The defendants appeal pursuant to G. L. c. 278, Sections 33A-33G, from their convictions of rape and of kidnapping. (They were found not guilty of assault by means of a dangerous weapon.) There was no error. 1. Relative to the victim's emotional behavior during the trial and while she remained in court as a spectator, the record does not disclose any abuse of discretion in the judge's refusals (a) to exclude the victim from the court room, see Commonwealth v. Senati, 3 Mass. App. Ct. 304 , 307-308 (1975), (b) to order a psychiatric examination of her, Commonwealth v. Fillippini, 1 Mass. App. Ct. 606 , 608-609 (1973), and (c) to declare a mistrial, Commonwealth v. Senati, supra, at 308. See Annot., 46 A.L.R. 2d 949 (1956). The defendants did not contend below that the victim's conduct amounted to testimony as to which they had a right of cross-examination, and they are precluded from making that contention on appeal. Milton v. Civil Serv. Commn. 365 Mass. 368 , 379 (1974). 2. The judge did not err in admitting a record of a prior conviction of Kelley under G. L. c. 233, Section 21. The use of such evidence was not unconstitutional on its face or as applied. For the reasons stated in Commonwealth v. DiMarzo, 364 Mass. 669 , 678-679 (1974), (Hennessey, J., concurring opinion) there was no error. The judge's finding that the defendant had been represented by counsel at the time of the conviction was warranted on the record before us. 3. We have examined each of the five assignments of error based on exceptions taken to evidentiary rulings and have discerned no error. A separate discussion of them would add nothing to the jurisprudence of this Commonwealth. 4. At the conclusion of the evidence the defendants renewed and excepted to the denials of their motions for directed verdicts. Based on those exceptions the defendants have assigned as error the judge's failure to grant directed verdicts or a mistrial after the verdicts were returned. In support of that contention the defendants argue in this court that the verdicts were inconsistent. No mention of any such contention was made to the judge upon receipt of the verdicts or at any time thereafter. An attempt such as this to distort an exception not only avails the defendants nothing, it is improper.
[Note 1] Two of the companion cases are against John Dolbeare.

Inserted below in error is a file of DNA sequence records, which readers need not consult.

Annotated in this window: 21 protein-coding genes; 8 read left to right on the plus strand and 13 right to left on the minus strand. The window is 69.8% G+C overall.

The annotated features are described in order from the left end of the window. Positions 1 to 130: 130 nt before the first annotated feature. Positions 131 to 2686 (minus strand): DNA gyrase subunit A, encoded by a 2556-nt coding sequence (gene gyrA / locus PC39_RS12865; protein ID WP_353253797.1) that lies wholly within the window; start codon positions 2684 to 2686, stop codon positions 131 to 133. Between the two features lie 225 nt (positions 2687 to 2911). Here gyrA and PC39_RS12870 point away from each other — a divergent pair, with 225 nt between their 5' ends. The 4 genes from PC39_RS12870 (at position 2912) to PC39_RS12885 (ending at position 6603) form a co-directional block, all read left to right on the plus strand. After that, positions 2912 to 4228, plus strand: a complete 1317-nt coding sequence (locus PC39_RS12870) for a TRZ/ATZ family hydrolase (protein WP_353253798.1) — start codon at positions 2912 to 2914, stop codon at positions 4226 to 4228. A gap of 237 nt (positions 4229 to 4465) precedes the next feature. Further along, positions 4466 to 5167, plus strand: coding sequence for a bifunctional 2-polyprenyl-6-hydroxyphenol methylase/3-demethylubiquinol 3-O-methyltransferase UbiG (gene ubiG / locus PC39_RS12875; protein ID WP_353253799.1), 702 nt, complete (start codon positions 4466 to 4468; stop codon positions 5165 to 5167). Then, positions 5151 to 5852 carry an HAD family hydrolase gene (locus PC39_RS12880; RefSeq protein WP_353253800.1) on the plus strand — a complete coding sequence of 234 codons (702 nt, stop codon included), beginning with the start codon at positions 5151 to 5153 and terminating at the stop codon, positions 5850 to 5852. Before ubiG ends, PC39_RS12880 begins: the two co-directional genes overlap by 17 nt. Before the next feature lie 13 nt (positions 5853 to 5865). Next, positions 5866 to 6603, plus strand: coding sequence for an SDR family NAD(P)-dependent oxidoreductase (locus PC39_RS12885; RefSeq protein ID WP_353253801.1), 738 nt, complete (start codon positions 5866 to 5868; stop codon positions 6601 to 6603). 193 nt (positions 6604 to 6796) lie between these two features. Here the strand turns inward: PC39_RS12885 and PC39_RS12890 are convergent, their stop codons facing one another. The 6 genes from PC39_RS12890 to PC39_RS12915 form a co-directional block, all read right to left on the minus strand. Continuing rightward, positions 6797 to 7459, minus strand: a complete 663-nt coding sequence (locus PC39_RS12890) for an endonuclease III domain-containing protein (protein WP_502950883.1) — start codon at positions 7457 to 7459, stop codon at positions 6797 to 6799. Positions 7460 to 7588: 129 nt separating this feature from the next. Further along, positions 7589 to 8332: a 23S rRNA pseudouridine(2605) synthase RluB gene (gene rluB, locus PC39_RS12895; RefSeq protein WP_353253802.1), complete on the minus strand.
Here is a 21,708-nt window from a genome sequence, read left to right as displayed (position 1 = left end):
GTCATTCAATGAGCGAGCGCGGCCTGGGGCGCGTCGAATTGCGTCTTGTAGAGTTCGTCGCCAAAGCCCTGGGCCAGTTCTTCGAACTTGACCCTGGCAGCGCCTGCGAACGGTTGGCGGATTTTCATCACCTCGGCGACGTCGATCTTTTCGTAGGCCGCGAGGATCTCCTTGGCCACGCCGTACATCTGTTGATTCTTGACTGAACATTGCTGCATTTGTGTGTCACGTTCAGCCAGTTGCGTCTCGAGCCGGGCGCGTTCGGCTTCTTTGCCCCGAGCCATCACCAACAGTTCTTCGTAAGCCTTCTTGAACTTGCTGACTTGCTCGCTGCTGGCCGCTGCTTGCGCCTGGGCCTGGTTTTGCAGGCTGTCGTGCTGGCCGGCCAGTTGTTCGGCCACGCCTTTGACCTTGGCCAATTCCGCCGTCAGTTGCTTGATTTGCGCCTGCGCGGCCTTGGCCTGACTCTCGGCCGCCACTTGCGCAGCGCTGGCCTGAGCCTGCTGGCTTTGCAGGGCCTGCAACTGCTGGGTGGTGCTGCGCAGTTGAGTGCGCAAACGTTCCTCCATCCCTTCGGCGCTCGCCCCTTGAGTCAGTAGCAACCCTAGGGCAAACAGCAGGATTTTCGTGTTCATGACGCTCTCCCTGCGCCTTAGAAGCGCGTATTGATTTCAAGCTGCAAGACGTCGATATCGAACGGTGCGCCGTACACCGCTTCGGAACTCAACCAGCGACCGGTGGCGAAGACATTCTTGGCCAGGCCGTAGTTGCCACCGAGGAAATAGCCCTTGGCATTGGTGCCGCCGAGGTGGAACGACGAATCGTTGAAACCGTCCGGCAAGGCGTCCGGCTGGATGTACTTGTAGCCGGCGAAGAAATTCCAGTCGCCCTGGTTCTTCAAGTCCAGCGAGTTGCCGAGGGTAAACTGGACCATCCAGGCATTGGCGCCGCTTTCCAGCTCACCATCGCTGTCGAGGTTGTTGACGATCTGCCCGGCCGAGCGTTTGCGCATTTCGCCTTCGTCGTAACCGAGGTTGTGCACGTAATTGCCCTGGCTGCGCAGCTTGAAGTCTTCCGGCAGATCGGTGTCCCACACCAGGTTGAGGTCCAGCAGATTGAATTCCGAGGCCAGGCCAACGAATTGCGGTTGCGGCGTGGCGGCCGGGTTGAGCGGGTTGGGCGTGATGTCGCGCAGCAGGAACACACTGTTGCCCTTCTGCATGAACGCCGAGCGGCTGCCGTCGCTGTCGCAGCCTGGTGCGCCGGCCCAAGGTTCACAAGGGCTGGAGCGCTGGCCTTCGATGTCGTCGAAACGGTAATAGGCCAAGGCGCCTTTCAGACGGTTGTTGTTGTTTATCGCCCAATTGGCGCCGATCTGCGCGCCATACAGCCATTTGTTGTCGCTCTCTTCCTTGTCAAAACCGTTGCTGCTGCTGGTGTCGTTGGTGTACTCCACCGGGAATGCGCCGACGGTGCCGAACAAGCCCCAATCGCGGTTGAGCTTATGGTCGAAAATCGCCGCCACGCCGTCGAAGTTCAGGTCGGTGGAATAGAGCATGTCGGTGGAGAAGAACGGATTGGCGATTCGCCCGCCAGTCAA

The insurer in this workmen's compensation case appealed from a judgment entered in the Superior Court awarding compensation to the claimant for disability
arising out of injuries received on March 27, 1967, while the claimant was employed as a waitress. The sole issue before us is the insurer's claim that the judge erred in denying its request for a third recommittal to the reviewing board for purposes of further hearing so as to afford the insurer an opportunity to cross-examine the claimant relative to her allegedly prior inconsistent testimony, given at an earlier hearing in an unrelated claim for workmen's compensation benefits. The instant case had been recommitted by two different Superior Court judges. The appeal before us is from the judgment entered after the single member and reviewing board had acted pursuant to the second recommittal. Our standard of review is too clear to be repeated. See Hachadourian's Case, 340 Mass. 81 , 85 (1959), and cases cited; Trani's Case, ante, 857 (1976). There was no error. The single member's findings of December 17, 1974, indicate full compliance with the second recommittal order "to make a finding after consideration of the claimant's sworn testimony" in the other case. The reviewing board upon consideration of all the evidence affirmed and adopted the further findings and decision of the single member. There is nothing in the record to indicate that the insurer had not been given an opportunity to cross-examine the claimant on the subject in question. Accordingly, there was no abuse of discretion in refusing to recommit this matter for a third time.